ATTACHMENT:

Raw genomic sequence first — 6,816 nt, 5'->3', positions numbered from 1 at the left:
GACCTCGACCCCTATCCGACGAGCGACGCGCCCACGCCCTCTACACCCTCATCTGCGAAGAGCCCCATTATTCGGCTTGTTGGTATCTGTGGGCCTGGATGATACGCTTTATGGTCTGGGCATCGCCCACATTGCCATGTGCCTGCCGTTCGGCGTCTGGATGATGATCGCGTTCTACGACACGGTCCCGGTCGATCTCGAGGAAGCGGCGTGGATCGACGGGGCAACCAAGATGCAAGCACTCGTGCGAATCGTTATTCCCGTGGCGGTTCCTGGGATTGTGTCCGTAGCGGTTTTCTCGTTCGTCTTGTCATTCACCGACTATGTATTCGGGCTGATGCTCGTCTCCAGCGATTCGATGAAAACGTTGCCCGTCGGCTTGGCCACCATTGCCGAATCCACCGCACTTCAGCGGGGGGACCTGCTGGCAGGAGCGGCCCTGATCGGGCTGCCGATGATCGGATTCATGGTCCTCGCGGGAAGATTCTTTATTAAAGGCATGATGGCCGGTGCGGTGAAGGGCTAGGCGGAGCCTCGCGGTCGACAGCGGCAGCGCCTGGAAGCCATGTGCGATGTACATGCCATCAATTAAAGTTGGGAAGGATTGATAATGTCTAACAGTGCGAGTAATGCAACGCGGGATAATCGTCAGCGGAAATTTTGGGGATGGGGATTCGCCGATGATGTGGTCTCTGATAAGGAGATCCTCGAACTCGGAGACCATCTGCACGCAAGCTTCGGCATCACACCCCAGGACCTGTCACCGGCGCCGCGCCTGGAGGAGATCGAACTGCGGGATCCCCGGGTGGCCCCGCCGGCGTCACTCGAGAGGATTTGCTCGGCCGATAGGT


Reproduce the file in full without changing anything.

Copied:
Raw genomic sequence first — 6,816 nt, 5'->3', positions numbered from 1 at the left:
GACCTCGACCCCTATCCGACGAGCGACGCGCCCACGCCCTCTACACCCTCATCTGCGAAGAGCCCCATTATTCGGCTTGTTGGTATCTGTGGGCCTGGATGATACGCTTTATGGTCTGGGCATCGCCCACATTGCCATGTGCCTGCCGTTCGGCGTCTGGATGATGATCGCGTTCTACGACACGGTCCCGGTCGATCTCGAGGAAGCGGCGTGGATCGACGGGGCAACCAAGATGCAAGCACTCGTGCGAATCGTTATTCCCGTGGCGGTTCCTGGGATTGTGTCCGTAGCGGTTTTCTCGTTCGTCTTGTCATTCACCGACTATGTATTCGGGCTGATGCTCGTCTCCAGCGATTCGATGAAAACGTTGCCCGTCGGCTTGGCCACCATTGCCGAATCCACCGCACTTCAGCGGGGGGACCTGCTGGCAGGAGCGGCCCTGATCGGGCTGCCGATGATCGGATTCATGGTCCTCGCGGGAAGATTCTTTATTAAAGGCATGATGGCCGGTGCGGTGAAGGGCTAGGCGGAGCCTCGCGGTCGACAGCGGCAGCGCCTGGAAGCCATGTGCGATGTACATGCCATCAATTAAAGTTGGGAAGGATTGATAATGTCTAACAGTGCGAGTAATGCAACGCGGGATAATCGTCAGCGGAAATTTTGGGGATGGGGATTCGCCGATGATGTGGTCTCTGATAAGGAGATCCTCGAACTCGGAGACCATCTGCACGCAAGCTTCGGCATCACACCCCAGGACCTGTCACCGGCGCCGCGCCTGGAGGAGATCGAACTGCGGGATCCCCGGGTGGCCCCGCCGGCGTCACTCGAGAGGATTTGCTCGGCCGATAGGT